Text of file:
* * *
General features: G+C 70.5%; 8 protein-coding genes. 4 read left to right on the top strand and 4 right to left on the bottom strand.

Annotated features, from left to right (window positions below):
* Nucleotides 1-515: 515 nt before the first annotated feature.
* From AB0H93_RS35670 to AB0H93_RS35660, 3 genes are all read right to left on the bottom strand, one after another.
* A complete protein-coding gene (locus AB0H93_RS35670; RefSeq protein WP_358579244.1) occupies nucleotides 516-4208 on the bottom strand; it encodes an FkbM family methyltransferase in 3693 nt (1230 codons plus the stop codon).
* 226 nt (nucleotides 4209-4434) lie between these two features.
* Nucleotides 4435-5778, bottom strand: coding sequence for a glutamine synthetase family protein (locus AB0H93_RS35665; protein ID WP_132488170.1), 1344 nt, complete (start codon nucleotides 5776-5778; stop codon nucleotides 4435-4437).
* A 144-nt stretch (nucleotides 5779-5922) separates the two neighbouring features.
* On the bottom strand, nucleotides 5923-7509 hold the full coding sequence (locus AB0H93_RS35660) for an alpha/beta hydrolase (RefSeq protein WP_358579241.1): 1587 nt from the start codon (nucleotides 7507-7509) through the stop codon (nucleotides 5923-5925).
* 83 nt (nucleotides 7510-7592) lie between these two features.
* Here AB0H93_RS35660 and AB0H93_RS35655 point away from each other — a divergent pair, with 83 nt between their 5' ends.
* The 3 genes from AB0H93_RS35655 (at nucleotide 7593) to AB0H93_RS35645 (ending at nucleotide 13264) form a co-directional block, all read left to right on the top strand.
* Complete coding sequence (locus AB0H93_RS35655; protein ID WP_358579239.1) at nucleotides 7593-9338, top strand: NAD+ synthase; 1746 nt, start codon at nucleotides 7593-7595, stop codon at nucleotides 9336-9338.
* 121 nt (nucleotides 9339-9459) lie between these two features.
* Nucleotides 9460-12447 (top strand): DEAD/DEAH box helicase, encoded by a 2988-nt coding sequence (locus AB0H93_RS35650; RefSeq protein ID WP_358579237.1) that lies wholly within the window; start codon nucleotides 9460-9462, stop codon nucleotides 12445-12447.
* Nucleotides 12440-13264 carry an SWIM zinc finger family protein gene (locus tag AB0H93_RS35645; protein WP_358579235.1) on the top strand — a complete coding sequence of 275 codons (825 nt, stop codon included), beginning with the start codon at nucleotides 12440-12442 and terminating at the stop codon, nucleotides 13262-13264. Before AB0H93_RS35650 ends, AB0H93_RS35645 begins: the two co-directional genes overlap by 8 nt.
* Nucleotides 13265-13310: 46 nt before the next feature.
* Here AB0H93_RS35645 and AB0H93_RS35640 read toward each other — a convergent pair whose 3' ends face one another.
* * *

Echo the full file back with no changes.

General features: G+C 70.5%; 8 protein-coding genes. 4 read left to right on the top strand and 4 right to left on the bottom strand.

Annotated features, from left to right (window positions below):
* Nucleotides 1-515: 515 nt before the first annotated feature.
* From AB0H93_RS35670 to AB0H93_RS35660, 3 genes are all read right to left on the bottom strand, one after another.
* A complete protein-coding gene (locus AB0H93_RS35670; RefSeq protein WP_358579244.1) occupies nucleotides 516-4208 on the bottom strand; it encodes an FkbM family methyltransferase in 3693 nt (1230 codons plus the stop codon).
* 226 nt (nucleotides 4209-4434) lie between these two features.
* Nucleotides 4435-5778, bottom strand: coding sequence for a glutamine synthetase family protein (locus AB0H93_RS35665; protein ID WP_132488170.1), 1344 nt, complete (start codon nucleotides 5776-5778; stop codon nucleotides 4435-4437).
* A 144-nt stretch (nucleotides 5779-5922) separates the two neighbouring features.
* On the bottom strand, nucleotides 5923-7509 hold the full coding sequence (locus AB0H93_RS35660) for an alpha/beta hydrolase (RefSeq protein WP_358579241.1): 1587 nt from the start codon (nucleotides 7507-7509) through the stop codon (nucleotides 5923-5925).
* 83 nt (nucleotides 7510-7592) lie between these two features.
* Here AB0H93_RS35660 and AB0H93_RS35655 point away from each other — a divergent pair, with 83 nt between their 5' ends.
* The 3 genes from AB0H93_RS35655 (at nucleotide 7593) to AB0H93_RS35645 (ending at nucleotide 13264) form a co-directional block, all read left to right on the top strand.
* Complete coding sequence (locus AB0H93_RS35655; protein ID WP_358579239.1) at nucleotides 7593-9338, top strand: NAD+ synthase; 1746 nt, start codon at nucleotides 7593-7595, stop codon at nucleotides 9336-9338.
* 121 nt (nucleotides 9339-9459) lie between these two features.
* Nucleotides 9460-12447 (top strand): DEAD/DEAH box helicase, encoded by a 2988-nt coding sequence (locus AB0H93_RS35650; RefSeq protein ID WP_358579237.1) that lies wholly within the window; start codon nucleotides 9460-9462, stop codon nucleotides 12445-12447.
* Nucleotides 12440-13264 carry an SWIM zinc finger family protein gene (locus tag AB0H93_RS35645; protein WP_358579235.1) on the top strand — a complete coding sequence of 275 codons (825 nt, stop codon included), beginning with the start codon at nucleotides 12440-12442 and terminating at the stop codon, nucleotides 13262-13264. Before AB0H93_RS35650 ends, AB0H93_RS35645 begins: the two co-directional genes overlap by 8 nt.
* Nucleotides 13265-13310: 46 nt before the next feature.
* Here AB0H93_RS35645 and AB0H93_RS35640 read toward each other — a convergent pair whose 3' ends face one another.